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  • Cockroaches

  • Cockroaches have been an insect pest for about four million years. There are more than 3,500 species around the world.

    The German cockroach is one of the most common household cockroaches in the world. They are particularly fond of living in restaurants, food processing facilities, hotel rooms, and nursing homes. Although not very tolerant of the cold, this cockroach has been found in buildings as far north as Nunavut. Measuring about 1.3 cm to 1.6 cm (.51 to .63 inches) long, it is tan to light brown, with two dark parallel streaks running from the head to the base of the wings. Roaches have wings, but are unable to fly.

    Cockroaches rarely cause structural damage. They can, however, contaminate food and spread disease by walking over, and excreting on, food or food preparation areas after having travelled through garbage and/or sewers. People with asthma may have a negative reaction to their droppings (feces) and body parts.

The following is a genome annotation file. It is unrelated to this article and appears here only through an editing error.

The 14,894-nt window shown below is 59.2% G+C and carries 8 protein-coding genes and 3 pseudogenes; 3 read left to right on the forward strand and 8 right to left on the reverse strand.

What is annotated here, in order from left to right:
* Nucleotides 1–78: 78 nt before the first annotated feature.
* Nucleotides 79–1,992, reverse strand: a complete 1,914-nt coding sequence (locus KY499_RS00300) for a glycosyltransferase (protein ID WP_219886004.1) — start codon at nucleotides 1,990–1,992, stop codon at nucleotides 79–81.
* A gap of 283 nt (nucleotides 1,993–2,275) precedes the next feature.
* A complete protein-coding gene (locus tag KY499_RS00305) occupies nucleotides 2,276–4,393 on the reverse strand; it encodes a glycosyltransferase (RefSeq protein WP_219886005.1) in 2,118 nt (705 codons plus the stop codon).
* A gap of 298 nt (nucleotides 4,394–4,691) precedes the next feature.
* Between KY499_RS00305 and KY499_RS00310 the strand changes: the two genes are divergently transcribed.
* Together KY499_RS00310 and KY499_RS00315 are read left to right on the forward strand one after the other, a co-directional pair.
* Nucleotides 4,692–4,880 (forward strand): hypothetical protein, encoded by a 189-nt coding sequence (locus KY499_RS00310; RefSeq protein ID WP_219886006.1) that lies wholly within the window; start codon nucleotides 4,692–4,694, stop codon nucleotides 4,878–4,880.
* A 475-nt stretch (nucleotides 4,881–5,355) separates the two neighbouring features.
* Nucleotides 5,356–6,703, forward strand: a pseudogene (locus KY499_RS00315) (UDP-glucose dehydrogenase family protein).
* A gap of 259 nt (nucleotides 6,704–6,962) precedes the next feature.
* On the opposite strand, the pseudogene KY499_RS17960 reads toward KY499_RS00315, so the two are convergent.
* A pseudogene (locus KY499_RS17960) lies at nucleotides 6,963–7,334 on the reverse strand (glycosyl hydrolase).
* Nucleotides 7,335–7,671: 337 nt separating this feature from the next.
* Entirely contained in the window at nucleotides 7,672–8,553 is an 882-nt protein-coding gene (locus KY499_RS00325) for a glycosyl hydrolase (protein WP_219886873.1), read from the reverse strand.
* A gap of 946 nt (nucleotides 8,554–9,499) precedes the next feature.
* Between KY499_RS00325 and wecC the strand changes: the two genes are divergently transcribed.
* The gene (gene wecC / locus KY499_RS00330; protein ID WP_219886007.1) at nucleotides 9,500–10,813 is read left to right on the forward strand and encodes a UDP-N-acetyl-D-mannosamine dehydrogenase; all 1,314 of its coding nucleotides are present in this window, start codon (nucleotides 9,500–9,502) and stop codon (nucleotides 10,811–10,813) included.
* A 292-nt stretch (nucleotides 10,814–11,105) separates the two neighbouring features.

Cockroaches will live in any area where food, water, and shelter are available. They are attracted to buildings because of the warm, damp conditions offered by kitchens, bathrooms, basements, and plumbing areas. Their presence does not necessarily mean unclean conditions exist.

    Roaches and their egg cases can hitch a ride into your home on various objects (including used furniture, food items, empty beer and soft drink bottles, and shipping cartons). Once inside a building, they travel quite easily. Because cockroaches are most active at night, they may go unnoticed for some time. Cockroaches are attracted to food sources that contain starches, sugars, and protein, but will eat almost anything when hungry.